Ramos announced his backing - and that of the California District Attorneys Association - of the initiative during a State of the District Attorney event at the DoubleTree Hotel.
The governor's initiative calls for temporary tax increases, including a tax boost on the state's high-income earners. Estimates indicate it would raise nearly $7 billion in its first year to address concerns in education and public safety.
"We have a measure that's on the ballot in November that will protect the funding that used to go to the state, and it's now going to the local jurisdictions," Brown said.
Among other goals, Brown's initiative will provide dollars to maintain funding for state prison realignment efforts, which include the statewide transfer of thousands of low-level inmates to county jail facilities.
"Without the funding, it's going to be a nightmare. It's going to be really tough," Ramos said.
County jails have already had to release some inmates to make room for new ones.
In calling for the initiative, Ramos said: "We need to get boots on the ground, of police officers and sheriff's deputies, and to get some bed space."
In San Bernardino County, authorities estimate between 5,500 and 6,500 parolees will return to the county over the next three years, Chief Probation Officer Michelle Scray said in October.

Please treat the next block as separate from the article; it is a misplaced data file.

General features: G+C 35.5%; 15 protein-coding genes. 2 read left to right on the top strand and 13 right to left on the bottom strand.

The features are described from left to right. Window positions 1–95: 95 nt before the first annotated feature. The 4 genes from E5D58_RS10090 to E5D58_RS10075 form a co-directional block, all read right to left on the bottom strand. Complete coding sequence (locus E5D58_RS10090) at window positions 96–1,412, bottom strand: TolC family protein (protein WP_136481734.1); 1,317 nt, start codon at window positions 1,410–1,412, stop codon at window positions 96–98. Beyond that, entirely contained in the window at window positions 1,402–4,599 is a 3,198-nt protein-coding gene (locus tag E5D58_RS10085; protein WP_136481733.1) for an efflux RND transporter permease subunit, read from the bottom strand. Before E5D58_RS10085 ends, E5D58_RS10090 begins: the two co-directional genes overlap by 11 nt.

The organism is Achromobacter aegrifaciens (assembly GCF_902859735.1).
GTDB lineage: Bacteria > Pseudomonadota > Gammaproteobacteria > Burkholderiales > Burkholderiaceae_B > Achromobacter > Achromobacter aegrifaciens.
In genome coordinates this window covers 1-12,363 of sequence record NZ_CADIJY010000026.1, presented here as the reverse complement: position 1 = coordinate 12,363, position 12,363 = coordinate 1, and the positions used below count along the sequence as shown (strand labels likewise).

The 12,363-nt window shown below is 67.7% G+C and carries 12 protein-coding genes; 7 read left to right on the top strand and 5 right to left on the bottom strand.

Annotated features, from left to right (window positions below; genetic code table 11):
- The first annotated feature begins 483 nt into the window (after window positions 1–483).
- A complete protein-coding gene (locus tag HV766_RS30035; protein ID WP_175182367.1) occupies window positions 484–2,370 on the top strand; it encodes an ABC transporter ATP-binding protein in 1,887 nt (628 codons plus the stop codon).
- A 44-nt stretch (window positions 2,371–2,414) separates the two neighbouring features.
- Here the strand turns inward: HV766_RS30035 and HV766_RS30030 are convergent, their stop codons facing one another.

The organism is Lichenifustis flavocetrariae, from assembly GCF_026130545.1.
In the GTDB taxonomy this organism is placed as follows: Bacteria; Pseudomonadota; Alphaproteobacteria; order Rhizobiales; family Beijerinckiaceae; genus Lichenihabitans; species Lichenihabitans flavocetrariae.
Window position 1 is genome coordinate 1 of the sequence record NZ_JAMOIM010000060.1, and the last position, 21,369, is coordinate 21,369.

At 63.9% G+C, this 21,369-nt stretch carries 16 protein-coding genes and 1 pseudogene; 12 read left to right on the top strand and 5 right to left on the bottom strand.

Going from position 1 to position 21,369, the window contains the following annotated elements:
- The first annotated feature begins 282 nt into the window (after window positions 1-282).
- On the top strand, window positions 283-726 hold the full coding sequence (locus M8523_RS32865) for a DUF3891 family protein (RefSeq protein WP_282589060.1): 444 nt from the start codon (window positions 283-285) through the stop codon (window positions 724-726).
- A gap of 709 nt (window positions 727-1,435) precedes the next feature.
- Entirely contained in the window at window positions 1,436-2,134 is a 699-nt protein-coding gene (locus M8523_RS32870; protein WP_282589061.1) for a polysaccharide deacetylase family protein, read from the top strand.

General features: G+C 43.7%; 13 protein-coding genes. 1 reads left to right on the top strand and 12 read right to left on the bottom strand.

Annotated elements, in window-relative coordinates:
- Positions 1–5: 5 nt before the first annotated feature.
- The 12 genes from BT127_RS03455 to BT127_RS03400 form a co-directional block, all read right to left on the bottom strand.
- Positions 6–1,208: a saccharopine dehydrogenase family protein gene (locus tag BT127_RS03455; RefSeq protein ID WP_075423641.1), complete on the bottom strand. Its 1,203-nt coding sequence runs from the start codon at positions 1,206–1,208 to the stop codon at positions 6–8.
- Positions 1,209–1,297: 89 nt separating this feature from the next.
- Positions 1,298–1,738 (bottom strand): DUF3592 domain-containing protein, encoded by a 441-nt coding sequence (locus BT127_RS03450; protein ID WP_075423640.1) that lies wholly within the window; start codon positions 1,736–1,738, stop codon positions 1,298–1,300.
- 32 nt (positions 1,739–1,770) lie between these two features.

Brown said funding raised by the initiative - a specific piece of the vehicle license fee and a piece of the income tax - would return to local jurisdictions.
San Bernardino County Sheriff Rod Hoops said Thursday at the event that he and the state sheriff's association support Brown's initiative to fund realignment efforts.
"It's here, and we're doing the best we can with it," Hoops said.
About 300 people attended Ramos' campaign function - complete with a jazz band and red, white and blue balloons. Among attendees who reserved tables at the event were Safety Employee Benefits Association, Prime Healthcare, Mitsubishi Cement and San Manuel Band of Mission Indians.
Ramos touched on a number of accomplishments of his time as district attorney, such as leading California in state prison commitments, securing gang injunctions in troubled neighborhoods and increasing efforts to address human trafficking, real estate fraud and keeping kids in school.
Ramos is his third term as district attorney, and he's up for re-election in 2014. Ramos reiterated that he has no intention of leaving his post right now to run for higher office.
"I commit to the citizens of San Bernardino County that I will serve this full term as your district attorney," Ramos said. "We're going to continue to hold people responsible who break the law, and we're going to continue to make this a safe place."
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